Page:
The exact definitions of what constitutes skull-base surgery and what should and should not be included under this label remain contentious. The gamut of complications can vary widely depending on the case mix in a particular practice. Previous reports have documented the individual complications of endoscopic, anterior external, lateral, and pediatric skull-base surgery.[1] [2] [3] [4] [5] [6] [7]

This report attempts to standardize and compare surgical complexity and surgical complications across the entire surgical spectrum of skull base surgery (endoscopic anterior, open anterior, and open lateral) as encountered at a contemporary otolaryngology led skull-base surgery practice. Surgical procedures are classified as per approach and complexity[8] [9] and complications classified as per a patient oriented, standard reporting format.[10]


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Methods

A retrospective chart review of all patients with skull-base procedures was undertaken at the Department of Otolaryngology and Head–Neck Surgery under the care of the senior author from January 2002 to March 2015. Appropriate Institutional permissions were obtained. Follow-up data were collated from chart review, follow-up records, follow-up reviews, and telephonic follow-ups.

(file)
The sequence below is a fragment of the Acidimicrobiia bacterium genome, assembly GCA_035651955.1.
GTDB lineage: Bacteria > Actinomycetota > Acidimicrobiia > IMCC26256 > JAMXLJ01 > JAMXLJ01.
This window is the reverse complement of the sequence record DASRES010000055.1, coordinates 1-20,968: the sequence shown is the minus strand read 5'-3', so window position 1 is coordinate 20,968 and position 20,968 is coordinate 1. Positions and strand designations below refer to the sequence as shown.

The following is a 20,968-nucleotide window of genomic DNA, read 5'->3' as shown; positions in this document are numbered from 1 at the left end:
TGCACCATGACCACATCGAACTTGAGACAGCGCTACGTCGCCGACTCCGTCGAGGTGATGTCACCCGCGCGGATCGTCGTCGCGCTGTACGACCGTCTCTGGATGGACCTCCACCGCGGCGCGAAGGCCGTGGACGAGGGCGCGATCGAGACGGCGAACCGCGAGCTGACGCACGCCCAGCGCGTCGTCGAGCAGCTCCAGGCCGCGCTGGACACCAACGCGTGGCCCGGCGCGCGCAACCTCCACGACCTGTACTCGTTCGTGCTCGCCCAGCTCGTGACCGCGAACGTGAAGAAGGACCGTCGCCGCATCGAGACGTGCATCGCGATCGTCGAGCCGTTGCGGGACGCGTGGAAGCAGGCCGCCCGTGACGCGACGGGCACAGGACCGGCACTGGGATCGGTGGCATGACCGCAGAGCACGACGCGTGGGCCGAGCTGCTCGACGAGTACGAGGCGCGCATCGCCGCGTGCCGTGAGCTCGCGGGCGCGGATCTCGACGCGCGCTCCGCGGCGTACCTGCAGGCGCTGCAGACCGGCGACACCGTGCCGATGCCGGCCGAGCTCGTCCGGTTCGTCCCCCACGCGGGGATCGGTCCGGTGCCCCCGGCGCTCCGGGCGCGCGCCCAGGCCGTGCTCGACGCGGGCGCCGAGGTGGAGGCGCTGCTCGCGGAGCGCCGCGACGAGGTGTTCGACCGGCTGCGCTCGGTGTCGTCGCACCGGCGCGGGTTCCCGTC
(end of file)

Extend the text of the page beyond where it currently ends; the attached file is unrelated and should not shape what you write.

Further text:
The following criteria were used to define the study population:

Inclusion criteria: All patients of who underwent surgery for lesions of the skull-base were included. These included external, endoscopic as well as combined approaches.

Exclusion criteria: Patients with less than 6 months follow-up were excluded from the study.

The charts and follow-up records of patients in the study population were evaluated for demographic data, diagnosis, the site of lesion, surgical approach, surgery undertaken, and complications encountered.

Categorization of Surgical Procedures

Surgical approaches were categorized as endoscopic endonasal, external anterior, and external lateral.

Surgical procedures were further graded as per the surgical complexity. Endoscopic endonasal procedures have been previously classified for degree of complexity by Snyderman et al.[9] As per this classification, level I procedures are the initial sinus access procedures which are precursors to subsequent skull-base procedures (e.g., endoscopic sphenoid and frontal sinus access and sphenopalatine artery ligation). The specific skull-base procedures are classified as level II–V in graded degrees of complexity progressing along level II (skull-base bone exposure, minor dural leak closure, intrasellar pituitary), level III (significant dural exposure, extradural intracranial procedures, extrasellar pituitary), level IV (intradural procedures, major carotid exposure), and level V (vascular malformations and highly vascular tumors, aneurysms). Drawing on this above classification, a similar grading was undertaken for external anterior and external lateral procedures and the same is indicated in [Table 1]. Highly vascular tumors were classified as level V by Snyderman et al but highly vascular tumors with appropriate embolization have been classified as level IV in this analysis as the majority of such tumors (juvenile angiofibroma and glomus jugulare tumors) are currently managed with preoperative embolization prior to surgery.

Table 1

Categorization of complexity of surgical procedure and severity of complication

Categorization of complexity of skull-base surgical procedure (applicable to all approaches, i.e., endonasal endoscopic, external anterior, and external lateral)